Welcome to www.n-georgia.com Discover the University of Georgia Research and Education Garden in Griffin Georgia - The 65-acre area on which the Garden was established had previously been in horticultural research with apples, peaches, grapes, muscadines, peppers and Christmas trees.
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History and General Info
Dr. Joyce G. Latimer, Professor of Horticulture, served as a principal leader in converting this plot land into a unique showcase of science-based research in gardening, landscape management and environmental horticulture.

A capital funding campaign was initiated in 1997 that eventually netted over $175,000 for the installation of the Demonstration Gardens – a series of theme gardens displaying plant selection and management, landscape design, and practices for improving and sustaining environmental quality. Additional support in the form of plant material, design, hardscape, soil amendments and equipment were provided by industry, professional associations, civic and garden clubs, and the local community. Thirteen gardens were installed in 1998 and 1999; three additional gardens have been installed since 2000.

Research has remained an integral part of the Garden’s mission since the Pollution Prevention Assistance Division of the Georgia Environmental Protection Division awarded a $60,000 grant to the Garden for its inaugural research project in landscape management. To date, over 30 research projects have been conducted at the Garden by College of Agricultural & Environmental Science faculty yielding over 40 research publications.

The Friends of the Garden organization was incorporated as a nonprofit in 2000 and provides support to the Garden and its mission with funds derived from membership dues, an annual plant sale, and other fund-raising activities. Their funding has supported the installation of the beautiful gateway into the Garden, purchasing of supplies and equipment, and assisted in the construction of the Garden Education Building and associated hardscapes in 2008.

The Garden has continued to build partnerships with the professional industry, professional associations, regulatory agencies, civic organizations, local school systems, Griffin Technical College, the Georgia Master Gardener organization and other community entities. The estimated 9,000 people who visit the Garden each year will attest that the Research & Education Garden is “cultivating minds and the environment” in its research and outreach programs.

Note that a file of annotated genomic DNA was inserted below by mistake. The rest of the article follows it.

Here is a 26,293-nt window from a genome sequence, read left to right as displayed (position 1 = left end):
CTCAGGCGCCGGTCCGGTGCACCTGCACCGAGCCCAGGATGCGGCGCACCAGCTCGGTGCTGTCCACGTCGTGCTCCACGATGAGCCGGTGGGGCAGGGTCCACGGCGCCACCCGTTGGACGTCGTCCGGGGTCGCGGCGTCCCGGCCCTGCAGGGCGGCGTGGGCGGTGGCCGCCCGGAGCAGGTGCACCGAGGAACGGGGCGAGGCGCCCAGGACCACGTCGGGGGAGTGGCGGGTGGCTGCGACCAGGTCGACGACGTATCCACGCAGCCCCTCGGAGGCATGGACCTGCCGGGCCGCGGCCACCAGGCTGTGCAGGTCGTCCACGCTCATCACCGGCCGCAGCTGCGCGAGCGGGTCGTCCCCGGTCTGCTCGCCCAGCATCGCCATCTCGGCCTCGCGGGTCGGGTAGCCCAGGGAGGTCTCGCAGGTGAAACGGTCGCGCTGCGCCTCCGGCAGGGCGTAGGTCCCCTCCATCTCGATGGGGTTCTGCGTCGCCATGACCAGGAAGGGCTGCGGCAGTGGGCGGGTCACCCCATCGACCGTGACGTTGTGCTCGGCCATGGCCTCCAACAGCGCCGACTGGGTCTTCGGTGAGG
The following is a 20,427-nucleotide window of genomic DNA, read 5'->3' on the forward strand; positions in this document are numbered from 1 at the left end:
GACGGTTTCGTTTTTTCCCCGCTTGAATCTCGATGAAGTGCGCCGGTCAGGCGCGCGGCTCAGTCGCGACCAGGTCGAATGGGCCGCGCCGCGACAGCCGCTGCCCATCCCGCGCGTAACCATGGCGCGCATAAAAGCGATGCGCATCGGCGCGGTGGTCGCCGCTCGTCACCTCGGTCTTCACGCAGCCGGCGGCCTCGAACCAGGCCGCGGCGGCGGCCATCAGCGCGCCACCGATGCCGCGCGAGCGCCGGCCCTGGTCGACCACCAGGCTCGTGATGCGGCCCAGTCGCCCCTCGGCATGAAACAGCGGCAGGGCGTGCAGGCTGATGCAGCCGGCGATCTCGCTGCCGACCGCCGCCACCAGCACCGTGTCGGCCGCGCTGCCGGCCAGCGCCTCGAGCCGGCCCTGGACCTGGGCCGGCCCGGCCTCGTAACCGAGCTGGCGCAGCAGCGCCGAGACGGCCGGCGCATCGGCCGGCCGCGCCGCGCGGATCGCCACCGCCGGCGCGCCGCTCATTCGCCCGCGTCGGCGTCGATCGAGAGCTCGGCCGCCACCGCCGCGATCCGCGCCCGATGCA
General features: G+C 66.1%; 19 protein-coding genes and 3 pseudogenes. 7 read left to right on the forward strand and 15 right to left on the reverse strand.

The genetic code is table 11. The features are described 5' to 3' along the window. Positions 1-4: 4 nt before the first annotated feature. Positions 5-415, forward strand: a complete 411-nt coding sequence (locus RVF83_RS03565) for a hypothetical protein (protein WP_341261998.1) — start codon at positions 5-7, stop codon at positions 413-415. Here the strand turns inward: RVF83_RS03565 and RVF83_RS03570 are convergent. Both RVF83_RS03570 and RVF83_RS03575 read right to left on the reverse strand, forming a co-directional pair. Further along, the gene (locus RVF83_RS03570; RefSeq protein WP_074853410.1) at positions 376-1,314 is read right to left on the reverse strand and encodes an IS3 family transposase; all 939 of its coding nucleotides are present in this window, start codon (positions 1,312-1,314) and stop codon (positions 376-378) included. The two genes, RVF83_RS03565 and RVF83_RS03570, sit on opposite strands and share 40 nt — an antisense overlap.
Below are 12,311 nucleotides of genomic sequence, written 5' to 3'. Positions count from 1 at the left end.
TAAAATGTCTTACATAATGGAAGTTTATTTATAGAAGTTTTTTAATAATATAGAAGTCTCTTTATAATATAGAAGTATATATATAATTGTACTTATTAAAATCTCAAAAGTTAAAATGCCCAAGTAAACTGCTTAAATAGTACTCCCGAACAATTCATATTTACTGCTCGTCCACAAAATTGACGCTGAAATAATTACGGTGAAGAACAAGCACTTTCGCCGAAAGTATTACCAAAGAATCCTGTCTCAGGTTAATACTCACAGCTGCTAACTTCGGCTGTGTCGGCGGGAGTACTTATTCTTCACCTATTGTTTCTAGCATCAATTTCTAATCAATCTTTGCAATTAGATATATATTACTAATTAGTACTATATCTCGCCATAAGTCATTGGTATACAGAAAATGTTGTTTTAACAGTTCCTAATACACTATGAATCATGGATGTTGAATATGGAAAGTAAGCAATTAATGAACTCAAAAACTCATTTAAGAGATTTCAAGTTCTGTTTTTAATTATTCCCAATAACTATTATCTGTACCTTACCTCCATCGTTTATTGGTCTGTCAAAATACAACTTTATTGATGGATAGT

Entrance Garden
Although you can enter the Demonstration Area through several vantage points, the formal entrance is situated at the northern end of the area. It is accented by a large and sprawling pergola that adds beauty to the garden and a respite from the sun.
Garden for the Physically Disabled
Undeveloped and not yet adopted. Currently, it is being used to display seasonal annuals.
The Pergola
Serves as entrance to the northern end of the Demonstration Gardens. Wisteria growing on the structure accents its beauty and provides a covering for meetings and other gatherings.
The Xeriscape Garden
Surrounds the Pergola. Trees, shrubs, grasses, and flowers in this garden require minimal watering. Visitors can see landscape that is both drought tolerant and conserves water.
Turf Plots
Eleven varieties of turfgrasses are planted in the Turf Garden. They include bermudagrasses, zoysias, St. Augustine, fescue and seashore paspalum which are used for golf courses, sports fields and homeowner landscapes from the North Georgia Mountains to the coast.
UGA Research Garden
Rock Garden
Its 3-tier design creates a variety of microhabitats with differing amounts of shade, soil and moisture. A variety of annuals, perennials, shrubs, trees, and rare and unusual plants await visitors of this southern rock garden.
The Perennial Garden
Boasts color from early spring (dianthus) to late fall (asters) year after year. These perennials are well adapted to Georgia's climate and offer visitors an opportunity to see what plants they may enjoy growing in their own gardens and landscapes.
Native Plants Garden
A vine-covered arbor marks the entrance into the Native Plants Garden. Georgia native plants growing here rang from colorful spring wildflowers to snowy white Annabelle hydrangea in summer to the purple berries of American Beautyberry in fall.
The Herb Garden
Allows visitors to wander through herbs that have been used for thousands of years for their medicinal, culinary and aromatic values. After smelling the rosemary, lavender and mint and seeing the lavender cotton and sage in bloom you will want to learn how these herbs were used over the years to heal the body, flavor food and soothe the soul.
Water Gardens